8

Tilak Nagar

TN intro

 

Week four in Delhi and the lucky last in India. (Yes, I was contemplating extending our stay on the subcontinent, maybe swinging over to Calcutta for a quick look see, but in the end I decided to stick to the original timings and press on westwards to Istanbul tomorrow.)

Having touched briefly on Islam, Hinduism and the Jains over the last three weeks, I wanted to spend our final week here taking a look at the third largest religion in India, Sikhism.

So I nipped over to the biggest Sikh temple in Delhi before heading west to the largely Sikh neighbourhood of Tilak Nagar, some 17 km from the city centre.

While 17km isn’t very far, west Delhi felt quite different to the south where our last three neighbourhoods have been. It’s as dirty and dusty, probably more so, but there’s just something I liked better. Perhaps it’s the Sikhs themselves, infusing the place with their noble principles of equality amongst all humans, no matter what caste, creed or gender.

Let’s go Tilak Nagar!

 

Part 1: The big Sikh temple

Although I usually shy away from anything remotely big or touristy, I made an exception with Bangla Sahib Gurudwara, Delhi’s largest Sikh temple, located slam bam in the city centre. As I was pretty clueless about Sikhism I thought I might meet some Sikhs there and get a heads up before hitting the suburbs. The place is impressive but I went on a Sunday when it was so crowded with devotees and tourists that I didn’t dally.

Before I left, however, I met a bride-to-be performing a pre-wedding ritual with her family, and had a quick glance at the Sikh langar or ‘free kitchen’ that feeds up to 10,000 people a day no matter what their caste or creed – because Sikhism is all about inclusiveness, sharing and community.

 

finery

finery

 

 

 

Sunday best

Sunday best

 

 

 

the blushing bride to be

the blushing bride to be

 

 

 

super-size me :: 1

super-size me :: 1

 

 

 

super-size me :: 2

super-size me :: 2

 

 

 

super-size me :: 3

super-size me :: 3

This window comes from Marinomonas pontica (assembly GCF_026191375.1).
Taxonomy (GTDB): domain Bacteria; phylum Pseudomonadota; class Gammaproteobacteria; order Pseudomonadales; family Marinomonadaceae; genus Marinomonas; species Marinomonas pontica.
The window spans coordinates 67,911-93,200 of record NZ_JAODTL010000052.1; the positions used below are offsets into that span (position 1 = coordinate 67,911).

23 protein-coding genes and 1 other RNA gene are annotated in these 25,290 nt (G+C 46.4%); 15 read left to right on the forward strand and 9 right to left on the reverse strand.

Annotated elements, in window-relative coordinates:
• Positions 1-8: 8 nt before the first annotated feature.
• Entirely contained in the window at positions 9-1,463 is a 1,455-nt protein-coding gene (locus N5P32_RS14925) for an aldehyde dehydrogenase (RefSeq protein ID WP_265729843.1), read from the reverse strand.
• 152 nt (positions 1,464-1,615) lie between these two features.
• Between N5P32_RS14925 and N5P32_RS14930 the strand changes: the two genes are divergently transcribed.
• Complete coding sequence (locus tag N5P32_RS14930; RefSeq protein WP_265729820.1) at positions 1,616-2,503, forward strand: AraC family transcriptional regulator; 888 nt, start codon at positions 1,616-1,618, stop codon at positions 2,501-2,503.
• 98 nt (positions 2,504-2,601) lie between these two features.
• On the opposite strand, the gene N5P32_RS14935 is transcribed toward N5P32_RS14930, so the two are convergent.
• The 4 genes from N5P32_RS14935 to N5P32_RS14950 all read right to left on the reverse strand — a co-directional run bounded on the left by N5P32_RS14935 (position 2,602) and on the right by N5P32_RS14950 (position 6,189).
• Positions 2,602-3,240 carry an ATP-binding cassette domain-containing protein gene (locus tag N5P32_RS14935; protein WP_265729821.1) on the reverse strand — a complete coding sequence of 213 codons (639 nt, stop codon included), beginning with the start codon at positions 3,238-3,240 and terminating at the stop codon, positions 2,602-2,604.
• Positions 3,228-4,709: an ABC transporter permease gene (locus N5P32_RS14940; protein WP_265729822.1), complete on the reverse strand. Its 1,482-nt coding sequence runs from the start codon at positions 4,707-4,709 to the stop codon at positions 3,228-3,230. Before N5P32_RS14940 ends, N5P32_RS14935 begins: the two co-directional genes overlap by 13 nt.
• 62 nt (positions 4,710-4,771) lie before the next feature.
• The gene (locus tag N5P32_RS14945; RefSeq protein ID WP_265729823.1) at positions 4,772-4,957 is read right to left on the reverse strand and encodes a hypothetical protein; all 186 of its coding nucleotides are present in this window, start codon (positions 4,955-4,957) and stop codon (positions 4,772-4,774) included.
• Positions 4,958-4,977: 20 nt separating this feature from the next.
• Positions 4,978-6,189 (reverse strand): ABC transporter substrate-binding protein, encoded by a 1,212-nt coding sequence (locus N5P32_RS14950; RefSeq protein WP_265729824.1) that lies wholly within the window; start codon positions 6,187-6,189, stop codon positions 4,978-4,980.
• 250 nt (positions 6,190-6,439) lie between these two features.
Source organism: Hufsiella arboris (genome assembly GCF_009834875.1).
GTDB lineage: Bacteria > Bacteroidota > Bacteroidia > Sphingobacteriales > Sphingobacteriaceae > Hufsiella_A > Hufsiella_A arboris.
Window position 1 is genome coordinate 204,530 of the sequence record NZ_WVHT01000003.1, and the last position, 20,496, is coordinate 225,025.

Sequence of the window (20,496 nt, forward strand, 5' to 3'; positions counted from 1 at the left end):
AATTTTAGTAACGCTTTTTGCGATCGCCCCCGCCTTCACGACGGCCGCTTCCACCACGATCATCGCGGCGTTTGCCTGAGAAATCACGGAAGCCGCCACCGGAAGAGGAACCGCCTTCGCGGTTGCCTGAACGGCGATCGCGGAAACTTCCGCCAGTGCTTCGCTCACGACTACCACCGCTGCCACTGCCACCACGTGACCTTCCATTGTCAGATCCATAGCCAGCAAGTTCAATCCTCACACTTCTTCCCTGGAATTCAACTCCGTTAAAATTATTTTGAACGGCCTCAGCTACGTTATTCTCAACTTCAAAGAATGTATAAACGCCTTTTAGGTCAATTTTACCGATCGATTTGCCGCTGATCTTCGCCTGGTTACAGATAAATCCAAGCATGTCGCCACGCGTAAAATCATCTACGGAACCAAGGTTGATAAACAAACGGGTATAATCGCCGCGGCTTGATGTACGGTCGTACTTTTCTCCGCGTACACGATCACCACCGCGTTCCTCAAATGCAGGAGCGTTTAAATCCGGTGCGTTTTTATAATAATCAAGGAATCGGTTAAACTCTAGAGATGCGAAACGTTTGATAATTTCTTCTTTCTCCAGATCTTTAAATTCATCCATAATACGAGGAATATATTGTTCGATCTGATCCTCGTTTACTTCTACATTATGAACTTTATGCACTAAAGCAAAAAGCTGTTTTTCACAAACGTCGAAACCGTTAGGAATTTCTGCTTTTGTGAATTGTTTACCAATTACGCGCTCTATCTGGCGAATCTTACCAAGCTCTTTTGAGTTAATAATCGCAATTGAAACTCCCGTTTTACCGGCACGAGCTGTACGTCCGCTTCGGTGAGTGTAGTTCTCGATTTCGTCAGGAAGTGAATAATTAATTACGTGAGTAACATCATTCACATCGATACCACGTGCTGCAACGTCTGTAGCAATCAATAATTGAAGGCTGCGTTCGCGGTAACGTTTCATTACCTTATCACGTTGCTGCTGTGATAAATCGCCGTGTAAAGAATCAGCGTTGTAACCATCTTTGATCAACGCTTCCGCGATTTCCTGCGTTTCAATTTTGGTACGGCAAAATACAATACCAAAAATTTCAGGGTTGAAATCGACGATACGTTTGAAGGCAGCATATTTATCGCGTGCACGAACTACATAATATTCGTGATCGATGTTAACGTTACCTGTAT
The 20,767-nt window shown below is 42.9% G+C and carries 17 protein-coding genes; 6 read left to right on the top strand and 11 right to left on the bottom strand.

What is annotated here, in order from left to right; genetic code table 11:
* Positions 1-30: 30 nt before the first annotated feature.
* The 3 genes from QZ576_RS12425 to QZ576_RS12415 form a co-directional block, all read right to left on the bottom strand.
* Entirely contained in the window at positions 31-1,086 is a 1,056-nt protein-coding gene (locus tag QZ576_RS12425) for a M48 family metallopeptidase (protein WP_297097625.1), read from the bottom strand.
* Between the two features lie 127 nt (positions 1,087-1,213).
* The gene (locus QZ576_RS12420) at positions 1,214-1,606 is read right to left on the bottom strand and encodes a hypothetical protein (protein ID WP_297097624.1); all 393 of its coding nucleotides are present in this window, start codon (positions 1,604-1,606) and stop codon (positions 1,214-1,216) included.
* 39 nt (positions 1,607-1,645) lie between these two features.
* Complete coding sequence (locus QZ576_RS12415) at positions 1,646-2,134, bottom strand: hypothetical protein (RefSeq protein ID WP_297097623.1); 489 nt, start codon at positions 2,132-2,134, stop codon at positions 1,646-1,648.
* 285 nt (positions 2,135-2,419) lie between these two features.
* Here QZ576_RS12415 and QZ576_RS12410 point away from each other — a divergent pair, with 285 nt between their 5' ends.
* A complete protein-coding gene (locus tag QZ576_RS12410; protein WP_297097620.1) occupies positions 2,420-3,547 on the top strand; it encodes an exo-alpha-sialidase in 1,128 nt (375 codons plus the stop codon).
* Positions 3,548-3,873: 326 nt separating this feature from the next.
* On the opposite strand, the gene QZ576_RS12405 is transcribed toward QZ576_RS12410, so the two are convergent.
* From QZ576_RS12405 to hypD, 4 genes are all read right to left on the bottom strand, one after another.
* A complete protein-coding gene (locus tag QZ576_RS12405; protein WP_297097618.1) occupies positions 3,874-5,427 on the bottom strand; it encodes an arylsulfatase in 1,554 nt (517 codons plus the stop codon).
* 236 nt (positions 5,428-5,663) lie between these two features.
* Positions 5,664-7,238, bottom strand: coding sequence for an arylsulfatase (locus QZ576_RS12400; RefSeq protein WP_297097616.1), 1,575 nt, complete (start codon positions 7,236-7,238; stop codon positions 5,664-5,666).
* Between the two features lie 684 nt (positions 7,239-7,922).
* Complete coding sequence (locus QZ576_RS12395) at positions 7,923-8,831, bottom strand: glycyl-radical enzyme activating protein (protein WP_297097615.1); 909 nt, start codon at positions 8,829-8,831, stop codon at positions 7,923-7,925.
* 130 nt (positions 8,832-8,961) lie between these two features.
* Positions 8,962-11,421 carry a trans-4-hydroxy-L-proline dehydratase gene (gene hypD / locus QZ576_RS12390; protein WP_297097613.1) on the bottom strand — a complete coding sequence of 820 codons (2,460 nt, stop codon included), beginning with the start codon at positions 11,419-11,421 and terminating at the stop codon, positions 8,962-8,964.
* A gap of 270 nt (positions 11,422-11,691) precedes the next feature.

Part 2: The little Sikh temple

After my flying visit to Delhi’s largest gurudwara, I headed west to possibly Delhi’s smallest, in Tilak Nagar. As usual, I found the local, untouristy alternative so much more satisfying.

As soon as I entered the gurudwara I was ushered upstairs by a gaggle of kids to meet the families who live on the premises. There wasn’t a lot of chit chat until I met the charming and cheeky Navneet Singh, a 14 year old Sikh nicknamed Paras who speaks perfect English. He lives outside the temple but was there with his sister and cousins for their regular music lesson. Luckily for me he was early and I was able to quiz him about all things Sikh.

Thanks to Paras I left the little gurudwara not long after feeling slightly less clueless than I had when I’d wandered in.

 

residents of the gurudwara :: 1

residents of the gurudwara :: 1

 

 

 

residents of the gurudwara :: 2

residents of the gurudwara :: 2

 

 

 

his turban was the colour of Jalebi

his turban was the colour of Jalebi

 

 

 

Navneet Singh, 'Paras'

Navneet Singh, 'Paras'

 

 

 

free spirits

free spirits

 

 

 

Prabhjot Kaur, friend of Paras

Prabhjot Kaur, friend of Paras

 

 

 

waiting for their music teacher

waiting for their music teacher

 

 

 

2 of the 5 K's - the Kara bracelet and Kirpan sword

2 of the 5 K's - the Kara bracelet and Kirpan sword

 

 

 

filling the gurudwara with their music

filling the gurudwara with their music

 

 

 

Part 3: Tying the knot, Sikh style

The second thing that made my visit to Tilak Nagar so unexpectedly enjoyable was also completely unplanned. For the past few weeks I’ve been wanting to stumble on a wedding. I’d almost given up hope of serendipity providing me with one when on visit number two to Tilak Nagar, I noticed jasmine in the hair of a woman as she walked quickly past my taxi. Now, jasmine in your locks can only mean one thing in India – a wedding. So I leapt out the taxi, ran up to the woman and with all the grace of an excited five year old stammered, “Wedding?!”

Yes, wedding. And what was more, I was in time to join the procession to the gurudwara which entailed a horse-drawn carriage and the wedding party dancing in the streets. Far from being viewed as a nosey outsider, I was welcomed like an honoured guest. In fact, for the first time in my life I think I was auspicious; as soon as I joined in the dancing, everyone clapped madly and money was waved over my head, in exactly the same way as the Jains had done two weeks earlier. Either that or they thought it was hilarious to watch the white chick trying to emulate their hip shaking dance routine. It was all caught on video by not one but two videographers. The things you do.

 

must be a wedding

must be a wedding

 

 

 

smiling band

smiling band

 

 

 

east and west-ish

east and west-ish

 

 

 

Before the procession started, we all had to wait around a fair while. Which is kind of tedious when you’re just a tot. Even when your twin is right beside you. And especially when you have to wear beads in front of your face as part of some century old tradition. Bor-ing.